On March 4th, the OpenStack Foundation Board of Directors met for an all-day, in-person meeting at DLA Piper’s office in Palo Alto, California. This my informal recollection of the meeting. It’s not an official record, etc.
Some 20 of the 24 board members managed to make the meeting in person with Todd and Tristan joining over the phone. Yujie Du and Chris Kemp were unable to attend.
As usual our teleconferencing capabilities were woefully inadequate for those hoping to contribute remotely. However, this time Rob and Lew joined a Google Hangout with video cameras trained on the meeting. One would hope that made it a little easier to engage with the meeting, but we didn’t really have any feedback on that.
Before we got started properly, Alan took some time to recommend “Startup Boards: Getting the Most Out of Your Board of Directors” to the directors (based, in turn, on Mark Radcliffe’s recommendation) as a book which could provide some useful background on the responsibilities of directors and what it takes to make a successful board.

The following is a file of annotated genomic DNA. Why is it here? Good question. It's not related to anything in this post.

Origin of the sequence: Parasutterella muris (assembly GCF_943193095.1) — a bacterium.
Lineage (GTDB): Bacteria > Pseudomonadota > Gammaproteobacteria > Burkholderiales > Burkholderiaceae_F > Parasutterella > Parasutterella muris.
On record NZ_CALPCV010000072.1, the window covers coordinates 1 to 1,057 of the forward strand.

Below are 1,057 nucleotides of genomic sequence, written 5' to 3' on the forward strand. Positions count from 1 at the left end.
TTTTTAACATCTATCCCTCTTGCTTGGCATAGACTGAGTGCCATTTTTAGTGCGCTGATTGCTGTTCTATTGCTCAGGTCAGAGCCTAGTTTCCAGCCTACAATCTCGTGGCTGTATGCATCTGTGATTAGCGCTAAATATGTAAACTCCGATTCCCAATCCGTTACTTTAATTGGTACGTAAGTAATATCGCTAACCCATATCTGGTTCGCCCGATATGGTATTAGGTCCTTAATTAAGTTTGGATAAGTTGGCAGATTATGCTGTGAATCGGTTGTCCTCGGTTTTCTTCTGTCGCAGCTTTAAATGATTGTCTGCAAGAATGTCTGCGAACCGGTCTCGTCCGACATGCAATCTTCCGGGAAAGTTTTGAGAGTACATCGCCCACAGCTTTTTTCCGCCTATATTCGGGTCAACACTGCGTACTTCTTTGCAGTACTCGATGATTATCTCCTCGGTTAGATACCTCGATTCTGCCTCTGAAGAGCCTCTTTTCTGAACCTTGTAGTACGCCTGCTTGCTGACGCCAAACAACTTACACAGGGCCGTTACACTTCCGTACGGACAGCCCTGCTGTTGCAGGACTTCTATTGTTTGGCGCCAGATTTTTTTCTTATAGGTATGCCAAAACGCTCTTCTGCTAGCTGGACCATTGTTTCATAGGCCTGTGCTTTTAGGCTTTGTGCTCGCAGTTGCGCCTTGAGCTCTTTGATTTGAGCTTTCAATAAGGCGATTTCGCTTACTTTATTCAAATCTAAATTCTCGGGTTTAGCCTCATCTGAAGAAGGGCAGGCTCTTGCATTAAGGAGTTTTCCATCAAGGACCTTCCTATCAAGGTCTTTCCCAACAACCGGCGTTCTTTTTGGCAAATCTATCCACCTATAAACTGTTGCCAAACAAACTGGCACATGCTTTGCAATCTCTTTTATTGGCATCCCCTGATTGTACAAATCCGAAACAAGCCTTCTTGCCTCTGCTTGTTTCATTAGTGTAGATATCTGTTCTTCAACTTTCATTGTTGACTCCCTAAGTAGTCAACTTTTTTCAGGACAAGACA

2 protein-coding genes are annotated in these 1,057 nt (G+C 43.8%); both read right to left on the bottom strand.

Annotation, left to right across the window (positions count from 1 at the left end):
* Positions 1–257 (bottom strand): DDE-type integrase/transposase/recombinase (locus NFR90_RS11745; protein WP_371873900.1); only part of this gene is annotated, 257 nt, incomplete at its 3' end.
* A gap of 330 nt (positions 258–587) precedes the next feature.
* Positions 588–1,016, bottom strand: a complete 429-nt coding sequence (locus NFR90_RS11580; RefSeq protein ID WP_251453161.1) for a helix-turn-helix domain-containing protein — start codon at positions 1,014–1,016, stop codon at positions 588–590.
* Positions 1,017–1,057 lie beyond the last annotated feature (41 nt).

[Update: Josh points out we also approved the minutes of the previous meeting]
Executive Director Update
Our first meaty topic was one of Jonathan’s regular updates.
Jonathan talked about the continued tremendous growth in interest around the project will all the foundation staff’s key metrics (e.g. website, developers, twitter, youtube, etc.) at lease doubling in 2013. One interesting aspect of this growth is that the China, India and Japan regions all grew their share of website traffic and this lead to a discussion around whether having the last summit in Hong Kong directly contributed to this shift.
Our community is growing too. We now have over 15,000 individual members of the foundation, over 2,000 contributors to the project over its lifetime and over 400 unique contributors to the project each month.